Sam’s Club on Thursday confirmed that it would shut down “a series of clubs” amid reports of abrupt store closures nationwide.
The closures come the same day that Walmart, Sam’s Club’s owner and operator, announced a host of new financial benefits for its employees.
“After a thorough review of our existing portfolio, we’ve decided to close a series of clubs and better align our locations with our strategy,” Sam’s Club tweeted Thursday.
“Closing clubs is never easy and we’re committed to working with impacted members and associates through this transition.”
After a thorough review of our existing portfolio, we’ve decided to close a series of clubs and better align our locations with our strategy. Closing clubs is never easy and we’re committed to working with impacted members and associates through this transition.— Sam's Club (@SamsClub) January 11, 2018
Walmart on Thursday told Business Insider that it would close 63 Sam’s Club stores across the U.S.
A Walmart official on Thursday said ten of the impacted store will be turned into e-commerce distribution stores.
The official also noted that employees of those locations will have the opportunity to reapply for positions at those locations.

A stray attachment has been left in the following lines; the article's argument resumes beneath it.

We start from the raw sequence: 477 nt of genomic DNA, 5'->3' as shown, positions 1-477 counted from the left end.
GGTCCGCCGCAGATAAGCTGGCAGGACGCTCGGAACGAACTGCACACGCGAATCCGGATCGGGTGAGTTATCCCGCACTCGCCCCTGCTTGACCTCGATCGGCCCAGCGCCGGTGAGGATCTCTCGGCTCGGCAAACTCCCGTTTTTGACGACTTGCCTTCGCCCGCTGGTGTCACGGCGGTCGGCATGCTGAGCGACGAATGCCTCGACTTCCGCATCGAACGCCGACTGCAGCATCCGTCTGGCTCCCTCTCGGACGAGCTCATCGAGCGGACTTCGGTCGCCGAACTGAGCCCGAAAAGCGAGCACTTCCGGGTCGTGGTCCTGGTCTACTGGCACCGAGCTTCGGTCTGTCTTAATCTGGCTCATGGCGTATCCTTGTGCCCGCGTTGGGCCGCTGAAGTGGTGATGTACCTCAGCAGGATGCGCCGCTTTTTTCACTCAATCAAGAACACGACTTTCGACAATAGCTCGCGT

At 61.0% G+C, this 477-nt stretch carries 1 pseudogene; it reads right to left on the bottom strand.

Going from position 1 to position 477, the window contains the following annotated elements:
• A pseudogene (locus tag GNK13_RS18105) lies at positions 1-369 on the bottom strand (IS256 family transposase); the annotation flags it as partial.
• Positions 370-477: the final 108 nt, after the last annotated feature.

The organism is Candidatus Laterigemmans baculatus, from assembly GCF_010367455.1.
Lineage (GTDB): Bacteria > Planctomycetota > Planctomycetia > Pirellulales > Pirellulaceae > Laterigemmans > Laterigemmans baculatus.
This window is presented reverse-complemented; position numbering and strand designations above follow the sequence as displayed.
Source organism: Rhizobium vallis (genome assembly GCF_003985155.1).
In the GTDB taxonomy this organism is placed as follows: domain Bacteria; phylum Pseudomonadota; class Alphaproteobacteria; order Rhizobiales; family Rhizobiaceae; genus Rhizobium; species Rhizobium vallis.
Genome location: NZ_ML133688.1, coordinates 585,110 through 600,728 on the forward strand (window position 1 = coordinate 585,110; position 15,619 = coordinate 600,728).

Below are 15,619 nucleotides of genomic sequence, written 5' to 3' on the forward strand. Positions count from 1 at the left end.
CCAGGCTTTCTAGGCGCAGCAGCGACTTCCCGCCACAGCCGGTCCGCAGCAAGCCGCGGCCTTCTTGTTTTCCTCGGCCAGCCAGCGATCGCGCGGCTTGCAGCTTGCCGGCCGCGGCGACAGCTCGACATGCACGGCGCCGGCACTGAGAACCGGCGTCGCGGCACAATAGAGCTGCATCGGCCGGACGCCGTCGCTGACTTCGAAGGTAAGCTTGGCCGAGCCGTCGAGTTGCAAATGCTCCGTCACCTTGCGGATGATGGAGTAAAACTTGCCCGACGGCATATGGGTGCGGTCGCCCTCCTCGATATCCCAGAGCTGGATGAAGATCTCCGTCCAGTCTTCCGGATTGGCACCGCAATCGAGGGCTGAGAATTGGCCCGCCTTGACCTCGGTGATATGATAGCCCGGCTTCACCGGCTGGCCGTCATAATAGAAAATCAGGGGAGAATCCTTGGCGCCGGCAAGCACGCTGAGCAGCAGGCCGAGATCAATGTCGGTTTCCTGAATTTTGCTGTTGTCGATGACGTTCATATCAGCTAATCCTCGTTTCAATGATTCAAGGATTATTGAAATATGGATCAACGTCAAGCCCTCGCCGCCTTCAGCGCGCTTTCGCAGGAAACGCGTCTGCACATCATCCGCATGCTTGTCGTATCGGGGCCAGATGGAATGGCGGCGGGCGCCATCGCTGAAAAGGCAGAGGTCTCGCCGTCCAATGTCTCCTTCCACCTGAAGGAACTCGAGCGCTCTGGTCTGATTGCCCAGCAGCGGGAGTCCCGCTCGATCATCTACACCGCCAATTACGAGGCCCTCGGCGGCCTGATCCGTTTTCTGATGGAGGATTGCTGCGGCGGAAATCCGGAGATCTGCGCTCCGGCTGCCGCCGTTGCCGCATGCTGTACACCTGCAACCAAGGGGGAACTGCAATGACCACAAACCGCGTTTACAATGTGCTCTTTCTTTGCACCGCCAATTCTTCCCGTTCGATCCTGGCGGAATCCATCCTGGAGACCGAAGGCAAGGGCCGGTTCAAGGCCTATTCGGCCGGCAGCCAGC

Business Insider’s source added that the remaining stores will remain open for several weeks before shuttering permanently.
Local media outlets earlier Thursday reported the closures of multiple Sam’s Club stores in various states across the U.S.
Several of the closures were abrupt, and in some cases, employees were not informed of them until arriving at work Thursday.
Several local media reports noted that some employees learned of their location’s closure by arriving there and finding the doors locked and a posted notice.
Business Insider on Thursday reported closures in 15 states, with some of those affected including Alaska, Florida, Illinois and Texas.
Walmart reported last October that it owned and operated 660 Sam’s Club locations across the U.S.
The retailer announced earlier Thursday that it would raise its starting hourly wages from $9 to $11.
The company also revealed it would pay bonuses ranging from $250 to $1,000 to some part-time and full-time employees depending on their length of time with the company.
Walmart added that full-time hourly employees will soon receive 10 weeks of paid maternity leave and six weeks of paid parental leave.
America’s largest retailer previously offered six to eight weeks of partially paid maternity leave and no parental leave.
Walmart cited a sweeping overhaul of the tax code that President Trump signed into law last month as a justification for the change.